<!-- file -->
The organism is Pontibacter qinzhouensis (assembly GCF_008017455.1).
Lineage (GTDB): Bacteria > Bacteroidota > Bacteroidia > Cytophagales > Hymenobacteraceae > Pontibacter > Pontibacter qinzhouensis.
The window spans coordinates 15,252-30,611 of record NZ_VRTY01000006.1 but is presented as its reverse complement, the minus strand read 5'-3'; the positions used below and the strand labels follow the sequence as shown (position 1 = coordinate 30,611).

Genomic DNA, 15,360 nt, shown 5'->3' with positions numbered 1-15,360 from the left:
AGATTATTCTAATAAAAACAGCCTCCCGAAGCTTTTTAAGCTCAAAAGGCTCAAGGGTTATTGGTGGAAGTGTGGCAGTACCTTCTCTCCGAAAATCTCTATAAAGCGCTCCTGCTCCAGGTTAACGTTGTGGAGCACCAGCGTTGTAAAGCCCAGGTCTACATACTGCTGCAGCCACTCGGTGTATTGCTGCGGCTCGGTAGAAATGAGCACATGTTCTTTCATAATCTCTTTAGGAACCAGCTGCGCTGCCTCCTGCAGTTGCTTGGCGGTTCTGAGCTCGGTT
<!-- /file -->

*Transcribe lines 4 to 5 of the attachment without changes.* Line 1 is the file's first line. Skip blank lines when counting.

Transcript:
Genomic DNA, 15,360 nt, shown 5'->3' with positions numbered 1-15,360 from the left:
AGATTATTCTAATAAAAACAGCCTCCCGAAGCTTTTTAAGCTCAAAAGGCTCAAGGGTTATTGGTGGAAGTGTGGCAGTACCTTCTCTCCGAAAATCTCTATAAAGCGCTCCTGCTCCAGGTTAACGTTGTGGAGCACCAGCGTTGTAAAGCCCAGGTCTACATACTGCTGCAGCCACTCGGTGTATTGCTGCGGCTCGGTAGAAATGAGCACATGTTCTTTCATAATCTCTTTAGGAACCAGCTGCGCTGCCTCCTGCAGTTGCTTGGCGGTTCTGAGCTCGGTT